Military science is the process of translating national defence policy to produce military capability by employing military scientists, including theorists, researchers, experimental scientists, applied scientists, designers, engineers, test technicians, and military personnel responsible for prototyping. In so doing, military science seeks to interpret policy into what military skills are required, which, by employing military concepts and military methods, can use military technologies, military weapon systems, and other military equipment to produce required military capability.
Military science involves creation of theories, concepts, methods and systems applicable to the functions and activities of the armed forces, usually undertaken to increase overall military capability by increasing efficiency, effectiveness and simplicity of complex concepts, methods and systems used in military operations in peace or during a war. Military science is the means by which military personnel obtain military technology, weapons, equipment and training to satisfactorily provide military capability as required by the national defence policy to achieve specific strategic goals. Military science is also used to establish enemy capability as part of technical intelligence.
In military history, military science had been used during the period of Industrial Revolution as a general term to refer to all matters of military theory and technology application as a single academic discipline, including that of the deployment and employment of troops in peacetime or in battle.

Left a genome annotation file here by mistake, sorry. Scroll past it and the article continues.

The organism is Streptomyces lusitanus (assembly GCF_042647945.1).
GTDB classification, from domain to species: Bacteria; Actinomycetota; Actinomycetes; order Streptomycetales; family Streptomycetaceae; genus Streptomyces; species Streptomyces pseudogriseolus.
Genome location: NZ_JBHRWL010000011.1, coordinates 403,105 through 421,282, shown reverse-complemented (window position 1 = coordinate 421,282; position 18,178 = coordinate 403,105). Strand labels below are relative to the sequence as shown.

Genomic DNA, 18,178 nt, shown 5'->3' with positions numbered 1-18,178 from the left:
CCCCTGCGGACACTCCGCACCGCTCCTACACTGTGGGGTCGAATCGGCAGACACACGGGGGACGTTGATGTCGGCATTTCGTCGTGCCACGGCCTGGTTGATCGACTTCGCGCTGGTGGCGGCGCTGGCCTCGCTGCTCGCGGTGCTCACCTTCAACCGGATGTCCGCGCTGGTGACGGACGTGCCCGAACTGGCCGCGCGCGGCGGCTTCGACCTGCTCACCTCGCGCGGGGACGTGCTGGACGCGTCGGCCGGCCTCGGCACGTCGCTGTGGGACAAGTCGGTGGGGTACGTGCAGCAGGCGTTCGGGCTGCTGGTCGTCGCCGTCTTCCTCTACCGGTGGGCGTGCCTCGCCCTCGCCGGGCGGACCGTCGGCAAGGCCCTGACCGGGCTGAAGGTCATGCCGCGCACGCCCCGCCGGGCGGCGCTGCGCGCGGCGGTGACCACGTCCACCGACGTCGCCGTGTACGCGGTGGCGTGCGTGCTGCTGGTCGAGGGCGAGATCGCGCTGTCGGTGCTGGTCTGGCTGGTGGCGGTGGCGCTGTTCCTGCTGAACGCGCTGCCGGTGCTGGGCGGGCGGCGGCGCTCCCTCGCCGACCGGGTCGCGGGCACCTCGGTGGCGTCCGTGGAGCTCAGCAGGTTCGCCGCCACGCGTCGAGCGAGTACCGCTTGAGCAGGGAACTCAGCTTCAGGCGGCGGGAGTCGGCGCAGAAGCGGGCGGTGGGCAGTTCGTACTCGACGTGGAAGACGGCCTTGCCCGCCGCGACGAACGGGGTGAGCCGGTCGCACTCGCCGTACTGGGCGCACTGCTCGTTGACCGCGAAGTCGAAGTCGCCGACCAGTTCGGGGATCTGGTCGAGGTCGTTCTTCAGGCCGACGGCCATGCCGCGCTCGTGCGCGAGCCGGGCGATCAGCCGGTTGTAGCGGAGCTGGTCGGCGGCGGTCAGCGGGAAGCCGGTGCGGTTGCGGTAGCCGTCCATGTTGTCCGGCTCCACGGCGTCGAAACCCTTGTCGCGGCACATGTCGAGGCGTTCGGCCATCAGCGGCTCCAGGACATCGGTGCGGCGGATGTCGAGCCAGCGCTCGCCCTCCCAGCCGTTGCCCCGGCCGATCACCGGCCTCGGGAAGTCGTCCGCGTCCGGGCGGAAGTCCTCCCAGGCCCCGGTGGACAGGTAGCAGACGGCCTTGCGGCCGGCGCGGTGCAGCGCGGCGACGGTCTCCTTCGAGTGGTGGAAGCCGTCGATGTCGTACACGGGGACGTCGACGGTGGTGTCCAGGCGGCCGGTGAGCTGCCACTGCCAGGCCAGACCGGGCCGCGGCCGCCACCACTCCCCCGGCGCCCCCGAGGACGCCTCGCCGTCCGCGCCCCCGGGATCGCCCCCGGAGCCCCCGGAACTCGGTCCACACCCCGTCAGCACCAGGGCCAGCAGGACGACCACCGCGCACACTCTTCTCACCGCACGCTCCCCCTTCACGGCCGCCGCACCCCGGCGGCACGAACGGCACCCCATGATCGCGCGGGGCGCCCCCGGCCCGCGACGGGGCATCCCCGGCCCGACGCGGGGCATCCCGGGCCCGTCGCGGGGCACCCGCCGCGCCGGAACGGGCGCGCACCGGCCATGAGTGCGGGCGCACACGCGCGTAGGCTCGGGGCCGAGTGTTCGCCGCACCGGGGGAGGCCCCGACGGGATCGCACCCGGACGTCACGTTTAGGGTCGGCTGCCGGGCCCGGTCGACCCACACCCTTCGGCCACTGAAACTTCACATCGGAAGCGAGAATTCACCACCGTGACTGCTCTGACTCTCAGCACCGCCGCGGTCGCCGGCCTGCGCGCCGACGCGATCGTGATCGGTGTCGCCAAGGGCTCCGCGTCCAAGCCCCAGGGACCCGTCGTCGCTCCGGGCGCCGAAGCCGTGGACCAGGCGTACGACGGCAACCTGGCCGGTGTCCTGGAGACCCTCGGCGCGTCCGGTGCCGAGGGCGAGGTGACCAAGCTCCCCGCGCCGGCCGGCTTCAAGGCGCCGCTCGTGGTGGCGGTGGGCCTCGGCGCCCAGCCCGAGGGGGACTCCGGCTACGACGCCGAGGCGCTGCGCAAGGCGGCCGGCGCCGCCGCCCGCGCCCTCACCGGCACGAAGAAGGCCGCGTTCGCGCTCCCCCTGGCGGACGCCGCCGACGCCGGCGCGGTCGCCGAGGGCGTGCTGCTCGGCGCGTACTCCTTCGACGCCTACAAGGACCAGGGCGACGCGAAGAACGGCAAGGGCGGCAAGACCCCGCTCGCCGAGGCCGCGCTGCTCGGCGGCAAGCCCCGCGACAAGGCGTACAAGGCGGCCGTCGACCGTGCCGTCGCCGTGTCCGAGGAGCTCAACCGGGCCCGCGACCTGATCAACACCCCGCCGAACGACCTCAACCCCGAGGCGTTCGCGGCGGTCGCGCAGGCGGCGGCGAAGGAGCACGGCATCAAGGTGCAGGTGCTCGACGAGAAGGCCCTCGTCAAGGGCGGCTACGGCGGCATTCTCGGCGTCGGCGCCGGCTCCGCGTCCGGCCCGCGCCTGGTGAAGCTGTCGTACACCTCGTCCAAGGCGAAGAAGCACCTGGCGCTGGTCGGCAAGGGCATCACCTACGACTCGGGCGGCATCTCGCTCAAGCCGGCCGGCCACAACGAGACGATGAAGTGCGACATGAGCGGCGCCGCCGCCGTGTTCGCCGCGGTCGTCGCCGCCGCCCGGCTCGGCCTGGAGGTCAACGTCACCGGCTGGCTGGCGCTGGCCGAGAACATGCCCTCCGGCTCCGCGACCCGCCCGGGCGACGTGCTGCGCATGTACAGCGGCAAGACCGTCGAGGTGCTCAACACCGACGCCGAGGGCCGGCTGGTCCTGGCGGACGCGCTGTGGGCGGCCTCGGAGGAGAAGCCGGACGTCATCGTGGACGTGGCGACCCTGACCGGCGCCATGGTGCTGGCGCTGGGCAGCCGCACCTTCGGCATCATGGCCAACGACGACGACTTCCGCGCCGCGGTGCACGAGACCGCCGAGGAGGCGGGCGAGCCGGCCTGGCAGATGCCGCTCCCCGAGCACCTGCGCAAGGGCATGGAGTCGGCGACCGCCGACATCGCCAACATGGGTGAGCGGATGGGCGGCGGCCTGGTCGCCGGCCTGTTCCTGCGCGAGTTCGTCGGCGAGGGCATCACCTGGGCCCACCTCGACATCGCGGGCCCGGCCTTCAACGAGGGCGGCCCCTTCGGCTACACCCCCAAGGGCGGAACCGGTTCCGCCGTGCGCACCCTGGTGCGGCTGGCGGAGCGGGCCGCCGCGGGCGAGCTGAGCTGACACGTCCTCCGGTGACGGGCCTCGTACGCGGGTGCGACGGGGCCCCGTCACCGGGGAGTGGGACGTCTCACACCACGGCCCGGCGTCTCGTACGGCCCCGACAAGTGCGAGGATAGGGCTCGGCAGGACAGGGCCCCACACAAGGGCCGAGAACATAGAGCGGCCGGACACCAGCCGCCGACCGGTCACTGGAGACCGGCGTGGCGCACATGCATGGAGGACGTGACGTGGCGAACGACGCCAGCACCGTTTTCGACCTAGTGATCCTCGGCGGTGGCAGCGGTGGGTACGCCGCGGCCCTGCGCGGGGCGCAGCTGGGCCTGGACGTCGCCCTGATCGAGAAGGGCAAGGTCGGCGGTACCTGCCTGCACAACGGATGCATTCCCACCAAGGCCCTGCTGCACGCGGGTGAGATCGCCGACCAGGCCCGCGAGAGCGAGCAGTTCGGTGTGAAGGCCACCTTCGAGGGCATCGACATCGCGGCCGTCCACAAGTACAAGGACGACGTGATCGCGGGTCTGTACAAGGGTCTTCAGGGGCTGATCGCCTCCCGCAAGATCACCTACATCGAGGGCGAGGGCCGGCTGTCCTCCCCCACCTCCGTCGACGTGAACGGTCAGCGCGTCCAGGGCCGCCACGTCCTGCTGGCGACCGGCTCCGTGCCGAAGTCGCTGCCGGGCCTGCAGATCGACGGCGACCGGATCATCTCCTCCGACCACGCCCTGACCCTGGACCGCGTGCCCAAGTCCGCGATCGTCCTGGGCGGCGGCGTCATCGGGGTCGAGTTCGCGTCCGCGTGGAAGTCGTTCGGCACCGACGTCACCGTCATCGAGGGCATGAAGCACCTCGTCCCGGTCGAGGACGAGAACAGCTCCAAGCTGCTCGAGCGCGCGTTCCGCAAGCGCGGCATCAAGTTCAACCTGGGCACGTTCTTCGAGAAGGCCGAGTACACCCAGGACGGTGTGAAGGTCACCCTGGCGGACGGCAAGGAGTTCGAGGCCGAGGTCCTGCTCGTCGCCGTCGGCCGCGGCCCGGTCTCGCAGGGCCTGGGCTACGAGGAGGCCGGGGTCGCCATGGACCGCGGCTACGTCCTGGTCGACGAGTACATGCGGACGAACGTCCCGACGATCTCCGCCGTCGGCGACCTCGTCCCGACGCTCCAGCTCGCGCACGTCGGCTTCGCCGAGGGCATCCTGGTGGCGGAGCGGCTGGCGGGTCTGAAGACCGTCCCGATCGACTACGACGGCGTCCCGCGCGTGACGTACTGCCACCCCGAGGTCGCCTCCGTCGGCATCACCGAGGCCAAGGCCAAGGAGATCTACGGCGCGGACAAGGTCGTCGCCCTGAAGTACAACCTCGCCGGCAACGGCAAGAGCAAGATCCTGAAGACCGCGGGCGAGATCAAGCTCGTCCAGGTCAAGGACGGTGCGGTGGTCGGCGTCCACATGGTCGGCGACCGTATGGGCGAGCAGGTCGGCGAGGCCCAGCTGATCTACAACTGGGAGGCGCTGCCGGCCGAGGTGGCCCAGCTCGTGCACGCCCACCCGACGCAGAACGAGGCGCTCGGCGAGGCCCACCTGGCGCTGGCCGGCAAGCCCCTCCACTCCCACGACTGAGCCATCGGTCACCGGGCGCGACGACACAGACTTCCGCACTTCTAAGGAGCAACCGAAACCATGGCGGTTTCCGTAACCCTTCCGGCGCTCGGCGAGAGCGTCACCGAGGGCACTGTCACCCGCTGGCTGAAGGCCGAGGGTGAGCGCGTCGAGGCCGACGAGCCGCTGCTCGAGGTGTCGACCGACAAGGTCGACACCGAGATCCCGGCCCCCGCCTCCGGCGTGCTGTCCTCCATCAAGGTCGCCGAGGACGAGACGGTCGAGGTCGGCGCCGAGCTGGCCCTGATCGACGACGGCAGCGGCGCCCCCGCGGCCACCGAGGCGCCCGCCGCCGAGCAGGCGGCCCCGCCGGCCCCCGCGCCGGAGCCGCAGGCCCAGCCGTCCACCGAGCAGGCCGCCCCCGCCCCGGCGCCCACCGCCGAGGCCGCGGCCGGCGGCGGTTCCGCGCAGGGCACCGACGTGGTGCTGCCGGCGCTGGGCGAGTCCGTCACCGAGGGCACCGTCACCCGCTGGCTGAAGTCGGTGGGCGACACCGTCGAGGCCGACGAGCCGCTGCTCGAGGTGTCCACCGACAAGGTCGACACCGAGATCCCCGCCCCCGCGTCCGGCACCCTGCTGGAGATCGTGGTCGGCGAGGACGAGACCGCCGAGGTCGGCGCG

In military education, military science is often the name of the department in the education institution that administers officer candidate education. However, this education usually focuses on the officer leadership training and basic information about employment of military theories, concepts, methods and systems, and graduates are not military scientists on completion of studies, but rather junior military officers.
Famous quotes containing the words military and/or science:
“His ugliness was the stuff of legend. In an age of affordable beauty, there was something heraldic about his lack of it. The antique arm whined as he reached for another mug. It was a Russian military prosthesis, a seven-function force-feedback manipulator, cased in grubby pink plastic.”
—William Gibson (b. 1948)
“Nothing great in science has ever been done by men, whatever their powers, in whom the divine afflatus of the truth-seeker was wanting.”
—Thomas Henry Huxley (182595)